A couple of days ago I interviewed the foreign head of a TV channel with operations in India. It was a casual chat - didn’t take long, 15 or 20 minutes - and there was a relaxed exchanging of Qs and As, even some small talk. It went well.
I’m not on the TV beat or anything, but it so happened that I’d met the same chappie on his previous visit to India too, around a year and a half ago. On that occasion the interview was a nightmare: I couldn’t get the questions out right, felt certain I was asking stupid/obvious things (which added to the underconfidence), felt inadequate and hopeless; and at the end of it all I didn’t have anything resembling a story.
So what was the difference between the two occasions? Well, this time the interview was a one-on-one. The surroundings were casual, it was just the two of us chatting, there was nothing more intrusive than a company representative keeping tabs on us discreetly from a distance, presumably to make sure I didn’t poke his boss in the eye or something. But on the last occasion, we had been sitting in a conference room, a set-up meant to emphasise the fact that this was a formal meet...and present in the room along with the two of us were six others, mainly PR people of different shapes and hues. They just sat there and watched, scribbled their own notes intently, occasionally even interrupted when one of them imagined there was a communication gap between the interviewee and myself. The result, like I said before, was disastrous. I had a similarly bad experience interviewing a watch company CEO in Basel a couple of weeks ago.
The reason a simple interview sometimes turns into a wedding party is that there are many levels of intermediaries between interviewer and subject. At the most basic level, there will be a person from the PR agency representing the company/individual. If it’s a biggish company, there will be the internal corporate communication department to contend with too. Then there’s the matter of PR agencies using interviews as training grounds for their junior employees, so that there’ll always be at least one earnest-faced creature resembling Asok the Intern in the Dilbert strip.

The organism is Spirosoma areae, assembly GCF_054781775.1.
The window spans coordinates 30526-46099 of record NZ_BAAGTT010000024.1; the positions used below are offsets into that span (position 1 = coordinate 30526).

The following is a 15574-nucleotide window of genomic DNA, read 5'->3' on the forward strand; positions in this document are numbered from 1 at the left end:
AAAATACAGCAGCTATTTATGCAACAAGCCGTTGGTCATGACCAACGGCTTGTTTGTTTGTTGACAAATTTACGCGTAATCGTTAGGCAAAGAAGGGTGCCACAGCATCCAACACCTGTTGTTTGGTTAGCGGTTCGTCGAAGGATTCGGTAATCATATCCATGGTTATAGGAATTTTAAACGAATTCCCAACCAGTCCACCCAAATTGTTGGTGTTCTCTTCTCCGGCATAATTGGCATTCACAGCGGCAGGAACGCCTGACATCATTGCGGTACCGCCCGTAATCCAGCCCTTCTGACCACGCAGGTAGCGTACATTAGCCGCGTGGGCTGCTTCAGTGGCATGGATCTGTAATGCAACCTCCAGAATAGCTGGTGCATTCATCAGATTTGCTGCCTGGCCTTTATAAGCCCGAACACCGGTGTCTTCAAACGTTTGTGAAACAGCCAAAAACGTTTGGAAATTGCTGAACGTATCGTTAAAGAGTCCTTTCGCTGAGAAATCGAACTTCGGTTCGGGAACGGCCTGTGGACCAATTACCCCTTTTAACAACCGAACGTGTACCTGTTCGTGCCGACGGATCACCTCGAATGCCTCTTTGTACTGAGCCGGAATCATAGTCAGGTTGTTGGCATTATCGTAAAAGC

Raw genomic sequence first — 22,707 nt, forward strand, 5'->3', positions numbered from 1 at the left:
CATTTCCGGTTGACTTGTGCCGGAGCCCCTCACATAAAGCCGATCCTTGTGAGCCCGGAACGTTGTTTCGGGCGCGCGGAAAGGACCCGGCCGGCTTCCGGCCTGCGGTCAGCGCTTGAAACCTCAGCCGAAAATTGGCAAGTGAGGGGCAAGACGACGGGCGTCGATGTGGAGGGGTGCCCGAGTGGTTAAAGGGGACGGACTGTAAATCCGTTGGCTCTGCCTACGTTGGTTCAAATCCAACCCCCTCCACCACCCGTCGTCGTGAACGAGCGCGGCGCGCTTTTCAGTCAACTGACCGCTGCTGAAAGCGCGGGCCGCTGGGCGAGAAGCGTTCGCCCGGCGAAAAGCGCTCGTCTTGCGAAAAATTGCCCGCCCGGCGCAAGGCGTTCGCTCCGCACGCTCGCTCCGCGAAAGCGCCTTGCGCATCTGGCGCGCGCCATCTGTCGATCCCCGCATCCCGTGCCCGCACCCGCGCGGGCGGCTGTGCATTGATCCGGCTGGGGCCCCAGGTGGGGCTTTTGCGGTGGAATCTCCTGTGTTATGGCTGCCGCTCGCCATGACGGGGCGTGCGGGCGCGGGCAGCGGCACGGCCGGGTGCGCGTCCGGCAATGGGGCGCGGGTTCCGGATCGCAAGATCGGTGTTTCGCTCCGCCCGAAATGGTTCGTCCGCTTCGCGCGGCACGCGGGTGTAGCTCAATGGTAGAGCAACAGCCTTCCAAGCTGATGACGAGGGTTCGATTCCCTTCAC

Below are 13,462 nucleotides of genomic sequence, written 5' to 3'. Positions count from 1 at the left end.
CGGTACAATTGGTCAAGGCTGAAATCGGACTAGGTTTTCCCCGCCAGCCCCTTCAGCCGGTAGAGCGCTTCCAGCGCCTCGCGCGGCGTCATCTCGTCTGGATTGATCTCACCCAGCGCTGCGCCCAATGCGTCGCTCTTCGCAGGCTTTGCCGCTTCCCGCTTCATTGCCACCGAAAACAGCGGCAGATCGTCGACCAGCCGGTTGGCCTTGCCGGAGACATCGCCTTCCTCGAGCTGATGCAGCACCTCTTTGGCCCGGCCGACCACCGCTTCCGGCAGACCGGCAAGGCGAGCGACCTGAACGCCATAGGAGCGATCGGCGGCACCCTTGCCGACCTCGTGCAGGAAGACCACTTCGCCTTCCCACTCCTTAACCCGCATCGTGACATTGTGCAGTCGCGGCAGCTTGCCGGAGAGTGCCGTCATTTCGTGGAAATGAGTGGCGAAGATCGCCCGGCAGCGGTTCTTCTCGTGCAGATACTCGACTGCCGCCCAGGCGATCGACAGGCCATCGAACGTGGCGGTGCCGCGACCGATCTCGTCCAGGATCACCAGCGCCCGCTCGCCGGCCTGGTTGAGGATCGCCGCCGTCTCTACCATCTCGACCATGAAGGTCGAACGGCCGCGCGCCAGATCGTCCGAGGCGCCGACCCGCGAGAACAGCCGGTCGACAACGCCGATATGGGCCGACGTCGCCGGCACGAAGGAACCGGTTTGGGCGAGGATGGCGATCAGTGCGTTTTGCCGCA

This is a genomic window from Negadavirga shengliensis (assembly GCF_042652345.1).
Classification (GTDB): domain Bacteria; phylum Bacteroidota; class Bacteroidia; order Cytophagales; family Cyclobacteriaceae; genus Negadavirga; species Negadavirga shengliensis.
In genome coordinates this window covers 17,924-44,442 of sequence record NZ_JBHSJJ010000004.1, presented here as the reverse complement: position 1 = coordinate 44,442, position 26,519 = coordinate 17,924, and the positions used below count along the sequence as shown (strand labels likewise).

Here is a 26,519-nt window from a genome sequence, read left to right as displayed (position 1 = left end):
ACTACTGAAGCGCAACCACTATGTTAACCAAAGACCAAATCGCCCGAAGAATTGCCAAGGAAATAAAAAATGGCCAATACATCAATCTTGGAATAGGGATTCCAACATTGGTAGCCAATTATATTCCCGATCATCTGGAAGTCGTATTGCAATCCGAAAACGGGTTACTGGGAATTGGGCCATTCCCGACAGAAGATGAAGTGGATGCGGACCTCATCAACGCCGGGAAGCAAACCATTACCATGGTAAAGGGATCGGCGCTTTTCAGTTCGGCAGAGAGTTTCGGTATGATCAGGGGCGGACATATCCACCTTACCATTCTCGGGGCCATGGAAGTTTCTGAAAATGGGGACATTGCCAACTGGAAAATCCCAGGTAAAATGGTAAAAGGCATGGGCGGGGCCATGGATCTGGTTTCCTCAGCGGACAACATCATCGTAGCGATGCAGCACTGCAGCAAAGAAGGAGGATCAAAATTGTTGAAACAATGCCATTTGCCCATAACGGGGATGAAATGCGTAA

It becomes far worse when you’re interviewing the head of a foreign company with a franchisee/branch in India, because then the number of intermediaries gets automatically doubled. Plus the “gora aadmi” complex ensures that the Indian PR people will be present in full strength, so they can be seen collecting each pearl that drips from the great man’s mouth and preserving them for eternity in their notebooks.
I’m amazed how people manage to work in public relations or corporate communication for years at a stretch without understanding that interviewing has to be an intimate process, most effective when a comfort level is allowed to be established. Any interview - even the most casual one, where the questioner and the subject know each other very well - has an element of artifice, of role-playing, built into it. It’s an unnatural concept to begin with, and the last thing that’s required is to contrive to make it even more awkward for both parties. Even CEOs, celebrities - people who you’d imagine are accustomed to hangers-on bowing and scraping about them - even they open up a lot more when there’s a one-on-one conversation that acquires a rhythm. Unless the subject is terribly reclusive or insecure or in a nasty mood or suffering from laryngitis or V S Naipaul without Lady Nadira, there’s always a better chance of finding common ground this way.
Which is one of the reasons doing author interviews is generally such a pleasure - they are almost always just two-person affairs. The promotions people in publishing houses seem to understand the need for privacy much better than their brethren elsewhere. Or - dare I be cynical about this? - maybe they just stay away because they aren’t interested in hearing people talk about books!